30/ Herbal medicine (Aloe vera) heavily guarded by PET bottles. The reflections from the bottles ward off cats, apparently. 31/ Another decorative manhole cover. These would make great charcoal rubbings! Another day, maybe.
32/ ‘Hidden Heaven’ A house sandwiched between houses. 33/ Dead end street so I need to re-route.
34/ Cracked pots: Picturesque detritus mingling with shrubbery. 35/ Netting, especially green and blue netting is another prominent city feature operating in residential areas of Tokyo. It’s function serves to keep the crows away from the rubbish. It works too.
36/ Another ramshackle front yard. A pocket of curiosity. More airing in evidence. Rugs this time. 37/ Another dead end!
I try to follow the train track but end up cycling down continuous winding roads, weaving through countless labyrinths but still managing to head in a Westerly direction. 38/I stop for a quick drink and look up. The underside of a roof catches my eye. 39/Such crude D.I.Y. going on here, excessive use of gaffa tape.
40/ An umbrella collection: Historical Discussion: In the Tokyo Gas Attack in 1995, umbrellas were the objects of disobedience. The perpetrators used the umbrella tips to puncture the bags to release the deadly sarin. After reading Murakami’s ‘Underground’, many years ago, umbrellas still carry an eerie presence for me. 41/ Yet another dead end! The environment is creating obstacle after obstacle for me. However, this dead end has aesthetic qualities.
42&43/ It may be just another dead end but it’s visually stimulating. 10 or 20 years ago I wouldn’t have noticed this scene as it would have been clean and characterless. Now, punished by the elements and peacefully decaying in the sunlight, it deserves to be recorded by camera.
44/ After analysing countless manhole covers on my drift, Setagaya, it seems, has the most decorative ones. These heavy, circular iron pressings enveloped in concrete enable the road to become a gallery. I’m fond of the chysanthemum designs. Now I’ve started to cycle round them and not over them. 45/ Dead end number…..I’ve lost count.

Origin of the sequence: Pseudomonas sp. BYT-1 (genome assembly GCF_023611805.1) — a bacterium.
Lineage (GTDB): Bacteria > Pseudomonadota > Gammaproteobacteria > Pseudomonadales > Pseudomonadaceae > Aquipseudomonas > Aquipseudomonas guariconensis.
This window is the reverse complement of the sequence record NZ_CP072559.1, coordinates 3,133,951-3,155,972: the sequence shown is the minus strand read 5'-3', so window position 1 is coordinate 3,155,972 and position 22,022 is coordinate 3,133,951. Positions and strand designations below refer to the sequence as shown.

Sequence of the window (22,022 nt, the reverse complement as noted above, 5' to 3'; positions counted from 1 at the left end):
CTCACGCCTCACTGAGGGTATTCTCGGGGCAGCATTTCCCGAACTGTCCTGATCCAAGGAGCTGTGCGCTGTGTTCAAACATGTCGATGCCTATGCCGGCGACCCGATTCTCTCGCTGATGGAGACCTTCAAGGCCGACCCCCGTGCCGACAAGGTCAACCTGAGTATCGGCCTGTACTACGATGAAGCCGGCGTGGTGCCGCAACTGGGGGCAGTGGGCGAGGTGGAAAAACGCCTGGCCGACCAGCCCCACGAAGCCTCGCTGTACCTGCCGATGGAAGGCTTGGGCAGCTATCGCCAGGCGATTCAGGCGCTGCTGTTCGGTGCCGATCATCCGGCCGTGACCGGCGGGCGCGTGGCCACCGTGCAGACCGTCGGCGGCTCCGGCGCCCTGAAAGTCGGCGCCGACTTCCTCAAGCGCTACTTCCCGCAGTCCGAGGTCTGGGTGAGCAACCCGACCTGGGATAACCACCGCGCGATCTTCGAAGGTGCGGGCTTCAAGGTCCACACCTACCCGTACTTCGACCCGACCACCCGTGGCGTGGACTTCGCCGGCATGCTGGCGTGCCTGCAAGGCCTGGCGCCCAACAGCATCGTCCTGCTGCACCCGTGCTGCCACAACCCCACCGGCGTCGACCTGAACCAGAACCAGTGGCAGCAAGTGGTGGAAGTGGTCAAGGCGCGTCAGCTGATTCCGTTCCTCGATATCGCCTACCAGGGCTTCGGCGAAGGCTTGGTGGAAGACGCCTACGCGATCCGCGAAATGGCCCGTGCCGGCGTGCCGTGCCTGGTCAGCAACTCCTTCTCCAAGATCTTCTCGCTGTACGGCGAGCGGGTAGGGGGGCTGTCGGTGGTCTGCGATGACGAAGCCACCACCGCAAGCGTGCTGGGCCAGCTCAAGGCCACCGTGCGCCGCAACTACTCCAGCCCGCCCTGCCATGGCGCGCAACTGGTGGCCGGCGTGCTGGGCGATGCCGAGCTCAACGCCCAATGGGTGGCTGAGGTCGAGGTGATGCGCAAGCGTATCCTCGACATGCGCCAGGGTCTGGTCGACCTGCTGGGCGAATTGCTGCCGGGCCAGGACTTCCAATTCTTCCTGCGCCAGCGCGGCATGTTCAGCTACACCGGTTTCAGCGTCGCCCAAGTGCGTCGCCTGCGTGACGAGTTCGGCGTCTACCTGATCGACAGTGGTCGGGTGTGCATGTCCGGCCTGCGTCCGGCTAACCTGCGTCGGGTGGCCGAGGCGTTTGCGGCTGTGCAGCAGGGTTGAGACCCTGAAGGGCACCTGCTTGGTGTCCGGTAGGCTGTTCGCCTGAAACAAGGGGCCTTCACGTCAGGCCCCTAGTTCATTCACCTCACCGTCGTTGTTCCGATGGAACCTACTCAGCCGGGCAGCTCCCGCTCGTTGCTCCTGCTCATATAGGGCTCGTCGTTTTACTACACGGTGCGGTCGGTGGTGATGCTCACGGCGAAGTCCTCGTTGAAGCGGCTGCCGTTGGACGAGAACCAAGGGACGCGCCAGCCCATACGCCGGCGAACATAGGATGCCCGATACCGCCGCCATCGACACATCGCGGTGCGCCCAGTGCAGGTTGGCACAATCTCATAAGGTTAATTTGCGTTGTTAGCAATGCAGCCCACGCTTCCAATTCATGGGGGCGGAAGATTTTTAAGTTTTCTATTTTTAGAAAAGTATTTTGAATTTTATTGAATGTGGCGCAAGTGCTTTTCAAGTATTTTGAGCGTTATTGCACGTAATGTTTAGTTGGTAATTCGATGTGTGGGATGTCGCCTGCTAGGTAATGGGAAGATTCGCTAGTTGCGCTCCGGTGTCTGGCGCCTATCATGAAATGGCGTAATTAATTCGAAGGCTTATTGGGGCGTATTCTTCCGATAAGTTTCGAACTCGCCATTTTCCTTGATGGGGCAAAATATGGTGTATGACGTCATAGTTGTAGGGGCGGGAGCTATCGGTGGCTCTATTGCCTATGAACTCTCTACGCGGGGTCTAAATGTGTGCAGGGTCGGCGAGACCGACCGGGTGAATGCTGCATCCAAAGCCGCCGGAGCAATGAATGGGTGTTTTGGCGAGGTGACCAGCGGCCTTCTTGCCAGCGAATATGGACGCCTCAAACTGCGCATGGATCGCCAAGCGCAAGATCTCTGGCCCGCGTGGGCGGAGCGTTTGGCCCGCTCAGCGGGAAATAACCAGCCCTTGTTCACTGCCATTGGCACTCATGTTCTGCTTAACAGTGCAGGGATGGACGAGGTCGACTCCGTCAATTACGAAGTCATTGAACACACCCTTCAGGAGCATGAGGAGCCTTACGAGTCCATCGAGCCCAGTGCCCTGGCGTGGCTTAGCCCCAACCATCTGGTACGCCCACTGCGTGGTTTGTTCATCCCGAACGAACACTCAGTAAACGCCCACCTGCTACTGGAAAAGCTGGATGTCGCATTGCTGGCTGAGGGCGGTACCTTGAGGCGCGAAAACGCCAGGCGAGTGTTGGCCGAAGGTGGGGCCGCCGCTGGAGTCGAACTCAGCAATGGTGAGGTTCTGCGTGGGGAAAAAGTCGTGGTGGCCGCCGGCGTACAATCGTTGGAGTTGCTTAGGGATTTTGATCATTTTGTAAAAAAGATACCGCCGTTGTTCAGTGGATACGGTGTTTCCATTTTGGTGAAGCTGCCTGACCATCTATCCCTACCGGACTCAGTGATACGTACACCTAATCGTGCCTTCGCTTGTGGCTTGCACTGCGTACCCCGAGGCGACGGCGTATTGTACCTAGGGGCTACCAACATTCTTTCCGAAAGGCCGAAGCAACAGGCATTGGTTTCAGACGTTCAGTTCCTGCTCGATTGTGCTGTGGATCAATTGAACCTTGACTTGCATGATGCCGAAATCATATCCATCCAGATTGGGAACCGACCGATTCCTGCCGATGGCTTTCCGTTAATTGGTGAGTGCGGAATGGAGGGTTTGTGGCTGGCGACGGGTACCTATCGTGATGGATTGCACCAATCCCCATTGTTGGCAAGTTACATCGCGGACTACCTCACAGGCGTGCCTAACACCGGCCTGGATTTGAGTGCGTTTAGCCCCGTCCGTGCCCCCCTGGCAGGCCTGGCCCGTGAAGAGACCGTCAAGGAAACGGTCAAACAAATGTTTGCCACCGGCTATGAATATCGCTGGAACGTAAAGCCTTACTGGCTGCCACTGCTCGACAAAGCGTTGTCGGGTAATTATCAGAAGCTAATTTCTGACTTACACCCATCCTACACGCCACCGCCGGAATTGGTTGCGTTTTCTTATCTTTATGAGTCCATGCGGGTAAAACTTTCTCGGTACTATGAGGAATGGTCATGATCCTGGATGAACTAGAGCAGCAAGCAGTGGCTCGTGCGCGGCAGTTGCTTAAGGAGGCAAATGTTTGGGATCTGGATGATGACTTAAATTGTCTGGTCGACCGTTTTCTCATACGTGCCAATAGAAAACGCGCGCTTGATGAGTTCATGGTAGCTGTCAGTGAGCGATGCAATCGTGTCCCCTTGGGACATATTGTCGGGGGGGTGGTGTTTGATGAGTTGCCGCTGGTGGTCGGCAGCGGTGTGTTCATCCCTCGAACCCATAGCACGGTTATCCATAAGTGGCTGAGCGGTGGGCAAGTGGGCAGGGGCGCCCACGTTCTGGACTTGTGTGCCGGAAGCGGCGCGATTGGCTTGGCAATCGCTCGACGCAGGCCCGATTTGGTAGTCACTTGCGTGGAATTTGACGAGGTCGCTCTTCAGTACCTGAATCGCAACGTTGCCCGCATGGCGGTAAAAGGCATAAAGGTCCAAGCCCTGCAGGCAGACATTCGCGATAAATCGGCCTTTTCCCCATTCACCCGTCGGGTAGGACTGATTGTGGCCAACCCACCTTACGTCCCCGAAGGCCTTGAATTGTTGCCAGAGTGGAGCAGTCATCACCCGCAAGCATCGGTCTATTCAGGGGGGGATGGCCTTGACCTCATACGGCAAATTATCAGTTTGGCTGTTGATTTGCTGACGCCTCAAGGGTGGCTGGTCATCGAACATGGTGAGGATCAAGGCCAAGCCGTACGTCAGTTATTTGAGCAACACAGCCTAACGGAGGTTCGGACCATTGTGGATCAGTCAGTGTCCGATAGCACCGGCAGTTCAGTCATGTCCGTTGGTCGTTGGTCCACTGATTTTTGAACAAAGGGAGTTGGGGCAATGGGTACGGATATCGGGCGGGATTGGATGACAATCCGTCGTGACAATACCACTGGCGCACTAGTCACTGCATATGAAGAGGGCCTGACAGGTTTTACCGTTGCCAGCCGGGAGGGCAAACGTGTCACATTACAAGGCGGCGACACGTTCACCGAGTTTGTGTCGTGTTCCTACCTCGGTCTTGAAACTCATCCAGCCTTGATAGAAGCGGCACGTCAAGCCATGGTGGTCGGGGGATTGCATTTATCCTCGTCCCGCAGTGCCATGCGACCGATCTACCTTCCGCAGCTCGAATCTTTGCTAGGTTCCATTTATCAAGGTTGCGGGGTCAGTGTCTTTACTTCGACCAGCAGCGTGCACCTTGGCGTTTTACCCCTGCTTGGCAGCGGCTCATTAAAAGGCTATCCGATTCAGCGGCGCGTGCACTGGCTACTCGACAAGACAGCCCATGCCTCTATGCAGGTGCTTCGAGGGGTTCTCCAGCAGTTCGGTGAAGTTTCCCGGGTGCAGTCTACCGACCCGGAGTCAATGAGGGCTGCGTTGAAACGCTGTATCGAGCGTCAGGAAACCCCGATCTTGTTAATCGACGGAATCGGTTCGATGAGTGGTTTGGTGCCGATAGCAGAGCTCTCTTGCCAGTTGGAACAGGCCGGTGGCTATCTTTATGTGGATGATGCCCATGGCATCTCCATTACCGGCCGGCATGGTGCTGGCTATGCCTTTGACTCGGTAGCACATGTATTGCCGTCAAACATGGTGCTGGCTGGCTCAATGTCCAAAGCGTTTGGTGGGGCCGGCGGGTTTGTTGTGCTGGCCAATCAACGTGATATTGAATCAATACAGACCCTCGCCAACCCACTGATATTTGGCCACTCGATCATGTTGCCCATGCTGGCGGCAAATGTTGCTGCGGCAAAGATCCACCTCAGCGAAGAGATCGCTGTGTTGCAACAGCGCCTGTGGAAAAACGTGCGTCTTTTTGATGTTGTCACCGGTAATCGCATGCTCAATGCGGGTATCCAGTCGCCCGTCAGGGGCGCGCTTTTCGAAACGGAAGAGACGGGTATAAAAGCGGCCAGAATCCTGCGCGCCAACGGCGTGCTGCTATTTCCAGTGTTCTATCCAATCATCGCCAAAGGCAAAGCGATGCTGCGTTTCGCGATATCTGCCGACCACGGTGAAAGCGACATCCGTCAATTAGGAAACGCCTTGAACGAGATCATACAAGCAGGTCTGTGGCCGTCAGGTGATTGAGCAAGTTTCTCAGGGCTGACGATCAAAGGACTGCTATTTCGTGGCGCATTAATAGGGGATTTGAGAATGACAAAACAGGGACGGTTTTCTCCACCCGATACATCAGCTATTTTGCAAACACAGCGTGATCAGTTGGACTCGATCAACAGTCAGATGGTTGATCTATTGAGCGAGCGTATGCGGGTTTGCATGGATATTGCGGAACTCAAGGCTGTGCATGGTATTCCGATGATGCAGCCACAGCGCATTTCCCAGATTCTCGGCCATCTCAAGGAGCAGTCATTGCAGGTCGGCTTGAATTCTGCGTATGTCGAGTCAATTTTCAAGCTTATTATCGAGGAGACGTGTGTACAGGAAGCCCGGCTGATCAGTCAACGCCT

It’s about 3:15 in the afternoon. I manage to navigate through more roads, lanes, avenues , through Setagaya-ku and Chofu-shi. I find a familiar ugly main road, Koshu-kaido Avenue. I reluctantly cycle along it accompanied with familiar urban killer characteristics such as traffic, smog, carbon monoxide etc. 46/ As I’m passing through Chofu, I wait at the traffic lights under the monstrous and engulfing Chuo expressway. It is here I spot a small playground. A space that functions for young children to play happily for hours on colourful and animated objects of amusement such as slides, swings, merry-go-rounds and climbing frames. However, this scene is frightening by contrast. Dark, cold and uninviting. Look closely and you are able to see express way escape stairwells on a pillar. Another Murakami book springs to mind (1Q84) Actually, the stairwell should be lowered so the children are able to escape! No, there is something disturbing and dystopian about this environment. Though amidst the noise, the voices of the children and parents echo; no doubt enjoying the open space and nonchalant about the out of place irregularity.
A Brief Conclusion
During the cyclogeography experience I did start to question which is more engaging (i.e. cyclogeography vs psychogeography). I reflected largely on my own perambulatory landscape and cityscape experiences. For instance, the Somerset Moors, Dartmoor, the Algarve, Brittany, Roquebrune-Cap-Martin, Ottolo, Siberia, The Forbidden City, and the Tokyo Metropolis which I’m forever exploring. I then realized that my cyclogeography experiences were practically limited. Reflection over. So, what did I learn and discover? Psychogeography being a continuous narrative which our physical dictates our motion. Depending on the region, in my case this week an urban landscape, the drifter(s) observes and encounters more aspects of human geography as opposed to physical geography. I was amazed by the number of obstacles I had to strategically maneuvre around. Tunnels, dead ends (cul-de-sac), railway crossings, one way streets being just a few examples. Again, thinking of Debord as he decried, the city dictates our movements and we are consumed by it. Debord’s a bit too heavy for me. However, getting away from geographical jargon and Situationist rhetoric, from my observations, the urban landscape does offer a fascinating continuous visual gallery influenced by the human. Forms such as manhole covers, cracked ceramic pots, dusty cushions, decaying artefacts, refuse netting, and ubiquitous surrounding detritus. In short, a 24 hour, alfresco, free, art gallery.
Drift Distance: 5.7 miles/9.3 kilometres